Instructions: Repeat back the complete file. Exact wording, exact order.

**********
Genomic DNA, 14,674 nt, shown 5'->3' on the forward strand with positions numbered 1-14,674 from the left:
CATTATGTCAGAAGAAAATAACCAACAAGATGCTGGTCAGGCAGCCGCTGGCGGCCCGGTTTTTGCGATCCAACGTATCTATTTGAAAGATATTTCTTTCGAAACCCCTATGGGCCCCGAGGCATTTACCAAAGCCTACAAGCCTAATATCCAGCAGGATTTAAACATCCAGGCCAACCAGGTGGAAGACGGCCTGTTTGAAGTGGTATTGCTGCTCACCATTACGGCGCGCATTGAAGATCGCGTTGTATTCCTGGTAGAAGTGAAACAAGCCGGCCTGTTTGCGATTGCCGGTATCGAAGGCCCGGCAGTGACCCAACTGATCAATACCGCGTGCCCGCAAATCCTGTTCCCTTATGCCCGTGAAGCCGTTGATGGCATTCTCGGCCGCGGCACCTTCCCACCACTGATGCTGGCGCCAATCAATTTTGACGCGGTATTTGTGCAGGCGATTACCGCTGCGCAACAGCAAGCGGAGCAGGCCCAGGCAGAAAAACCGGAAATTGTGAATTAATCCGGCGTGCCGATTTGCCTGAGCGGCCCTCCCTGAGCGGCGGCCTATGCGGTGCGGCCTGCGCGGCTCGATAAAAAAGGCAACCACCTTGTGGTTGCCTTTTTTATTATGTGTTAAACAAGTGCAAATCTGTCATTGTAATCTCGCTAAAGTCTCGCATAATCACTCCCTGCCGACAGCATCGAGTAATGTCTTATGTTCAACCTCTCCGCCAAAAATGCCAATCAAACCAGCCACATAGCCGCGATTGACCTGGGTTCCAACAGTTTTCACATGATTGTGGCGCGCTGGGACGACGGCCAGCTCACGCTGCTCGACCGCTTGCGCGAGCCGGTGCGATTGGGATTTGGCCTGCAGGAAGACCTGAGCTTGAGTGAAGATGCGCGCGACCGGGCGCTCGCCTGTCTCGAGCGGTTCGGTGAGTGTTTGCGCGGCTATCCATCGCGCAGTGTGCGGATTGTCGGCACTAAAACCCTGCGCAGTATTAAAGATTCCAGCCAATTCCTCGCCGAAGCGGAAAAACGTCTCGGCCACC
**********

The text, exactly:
Genomic DNA, 14,674 nt, shown 5'->3' on the forward strand with positions numbered 1-14,674 from the left:
CATTATGTCAGAAGAAAATAACCAACAAGATGCTGGTCAGGCAGCCGCTGGCGGCCCGGTTTTTGCGATCCAACGTATCTATTTGAAAGATATTTCTTTCGAAACCCCTATGGGCCCCGAGGCATTTACCAAAGCCTACAAGCCTAATATCCAGCAGGATTTAAACATCCAGGCCAACCAGGTGGAAGACGGCCTGTTTGAAGTGGTATTGCTGCTCACCATTACGGCGCGCATTGAAGATCGCGTTGTATTCCTGGTAGAAGTGAAACAAGCCGGCCTGTTTGCGATTGCCGGTATCGAAGGCCCGGCAGTGACCCAACTGATCAATACCGCGTGCCCGCAAATCCTGTTCCCTTATGCCCGTGAAGCCGTTGATGGCATTCTCGGCCGCGGCACCTTCCCACCACTGATGCTGGCGCCAATCAATTTTGACGCGGTATTTGTGCAGGCGATTACCGCTGCGCAACAGCAAGCGGAGCAGGCCCAGGCAGAAAAACCGGAAATTGTGAATTAATCCGGCGTGCCGATTTGCCTGAGCGGCCCTCCCTGAGCGGCGGCCTATGCGGTGCGGCCTGCGCGGCTCGATAAAAAAGGCAACCACCTTGTGGTTGCCTTTTTTATTATGTGTTAAACAAGTGCAAATCTGTCATTGTAATCTCGCTAAAGTCTCGCATAATCACTCCCTGCCGACAGCATCGAGTAATGTCTTATGTTCAACCTCTCCGCCAAAAATGCCAATCAAACCAGCCACATAGCCGCGATTGACCTGGGTTCCAACAGTTTTCACATGATTGTGGCGCGCTGGGACGACGGCCAGCTCACGCTGCTCGACCGCTTGCGCGAGCCGGTGCGATTGGGATTTGGCCTGCAGGAAGACCTGAGCTTGAGTGAAGATGCGCGCGACCGGGCGCTCGCCTGTCTCGAGCGGTTCGGTGAGTGTTTGCGCGGCTATCCATCGCGCAGTGTGCGGATTGTCGGCACTAAAACCCTGCGCAGTATTAAAGATTCCAGCCAATTCCTCGCCGAAGCGGAAAAACGTCTCGGCCACC